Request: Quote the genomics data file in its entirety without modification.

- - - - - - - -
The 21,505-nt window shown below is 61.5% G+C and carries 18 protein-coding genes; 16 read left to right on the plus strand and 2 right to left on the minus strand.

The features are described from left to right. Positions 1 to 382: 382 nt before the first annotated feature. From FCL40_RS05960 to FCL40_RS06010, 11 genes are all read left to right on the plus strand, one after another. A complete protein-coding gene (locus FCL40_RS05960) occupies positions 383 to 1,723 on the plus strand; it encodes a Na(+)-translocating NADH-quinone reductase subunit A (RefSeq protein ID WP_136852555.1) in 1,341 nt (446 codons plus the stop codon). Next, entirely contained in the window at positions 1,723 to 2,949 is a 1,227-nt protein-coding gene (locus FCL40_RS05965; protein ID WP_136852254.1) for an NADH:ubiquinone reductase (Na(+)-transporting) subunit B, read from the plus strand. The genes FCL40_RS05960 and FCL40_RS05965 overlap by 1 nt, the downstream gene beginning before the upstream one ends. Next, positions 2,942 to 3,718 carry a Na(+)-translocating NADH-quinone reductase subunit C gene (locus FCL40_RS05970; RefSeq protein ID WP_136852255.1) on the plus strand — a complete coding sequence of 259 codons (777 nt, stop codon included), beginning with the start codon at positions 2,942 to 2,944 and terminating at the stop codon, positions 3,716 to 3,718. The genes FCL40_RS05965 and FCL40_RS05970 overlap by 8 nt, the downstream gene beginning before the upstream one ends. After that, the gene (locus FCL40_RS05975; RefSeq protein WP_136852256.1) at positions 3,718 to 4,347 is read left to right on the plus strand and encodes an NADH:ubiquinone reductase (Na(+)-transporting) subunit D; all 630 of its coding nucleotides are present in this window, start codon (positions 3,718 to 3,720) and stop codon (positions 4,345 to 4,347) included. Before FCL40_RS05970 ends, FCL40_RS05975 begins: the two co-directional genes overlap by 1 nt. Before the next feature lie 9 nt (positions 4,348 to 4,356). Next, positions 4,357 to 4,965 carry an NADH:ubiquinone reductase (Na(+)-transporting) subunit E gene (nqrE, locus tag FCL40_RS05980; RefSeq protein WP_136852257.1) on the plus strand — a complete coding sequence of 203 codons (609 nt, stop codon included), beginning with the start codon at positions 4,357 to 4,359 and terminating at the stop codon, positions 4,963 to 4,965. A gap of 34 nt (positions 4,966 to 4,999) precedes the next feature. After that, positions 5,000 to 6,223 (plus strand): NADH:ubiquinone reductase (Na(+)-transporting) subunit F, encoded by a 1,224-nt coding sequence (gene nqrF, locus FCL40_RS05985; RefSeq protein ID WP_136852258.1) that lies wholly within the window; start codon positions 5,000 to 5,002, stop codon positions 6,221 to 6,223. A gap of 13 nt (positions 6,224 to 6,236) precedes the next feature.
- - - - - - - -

The 21,505-nt window shown below is 61.5% G+C and carries 18 protein-coding genes; 16 read left to right on the plus strand and 2 right to left on the minus strand.

The features are described from left to right. Positions 1 to 382: 382 nt before the first annotated feature. From FCL40_RS05960 to FCL40_RS06010, 11 genes are all read left to right on the plus strand, one after another. A complete protein-coding gene (locus FCL40_RS05960) occupies positions 383 to 1,723 on the plus strand; it encodes a Na(+)-translocating NADH-quinone reductase subunit A (RefSeq protein ID WP_136852555.1) in 1,341 nt (446 codons plus the stop codon). Next, entirely contained in the window at positions 1,723 to 2,949 is a 1,227-nt protein-coding gene (locus FCL40_RS05965; protein ID WP_136852254.1) for an NADH:ubiquinone reductase (Na(+)-transporting) subunit B, read from the plus strand. The genes FCL40_RS05960 and FCL40_RS05965 overlap by 1 nt, the downstream gene beginning before the upstream one ends. Next, positions 2,942 to 3,718 carry a Na(+)-translocating NADH-quinone reductase subunit C gene (locus FCL40_RS05970; RefSeq protein ID WP_136852255.1) on the plus strand — a complete coding sequence of 259 codons (777 nt, stop codon included), beginning with the start codon at positions 2,942 to 2,944 and terminating at the stop codon, positions 3,716 to 3,718. The genes FCL40_RS05965 and FCL40_RS05970 overlap by 8 nt, the downstream gene beginning before the upstream one ends. After that, the gene (locus FCL40_RS05975; RefSeq protein WP_136852256.1) at positions 3,718 to 4,347 is read left to right on the plus strand and encodes an NADH:ubiquinone reductase (Na(+)-transporting) subunit D; all 630 of its coding nucleotides are present in this window, start codon (positions 3,718 to 3,720) and stop codon (positions 4,345 to 4,347) included. Before FCL40_RS05970 ends, FCL40_RS05975 begins: the two co-directional genes overlap by 1 nt. Before the next feature lie 9 nt (positions 4,348 to 4,356). Next, positions 4,357 to 4,965 carry an NADH:ubiquinone reductase (Na(+)-transporting) subunit E gene (nqrE, locus tag FCL40_RS05980; RefSeq protein WP_136852257.1) on the plus strand — a complete coding sequence of 203 codons (609 nt, stop codon included), beginning with the start codon at positions 4,357 to 4,359 and terminating at the stop codon, positions 4,963 to 4,965. A gap of 34 nt (positions 4,966 to 4,999) precedes the next feature. After that, positions 5,000 to 6,223 (plus strand): NADH:ubiquinone reductase (Na(+)-transporting) subunit F, encoded by a 1,224-nt coding sequence (gene nqrF, locus FCL40_RS05985; RefSeq protein ID WP_136852258.1) that lies wholly within the window; start codon positions 5,000 to 5,002, stop codon positions 6,221 to 6,223. A gap of 13 nt (positions 6,224 to 6,236) precedes the next feature.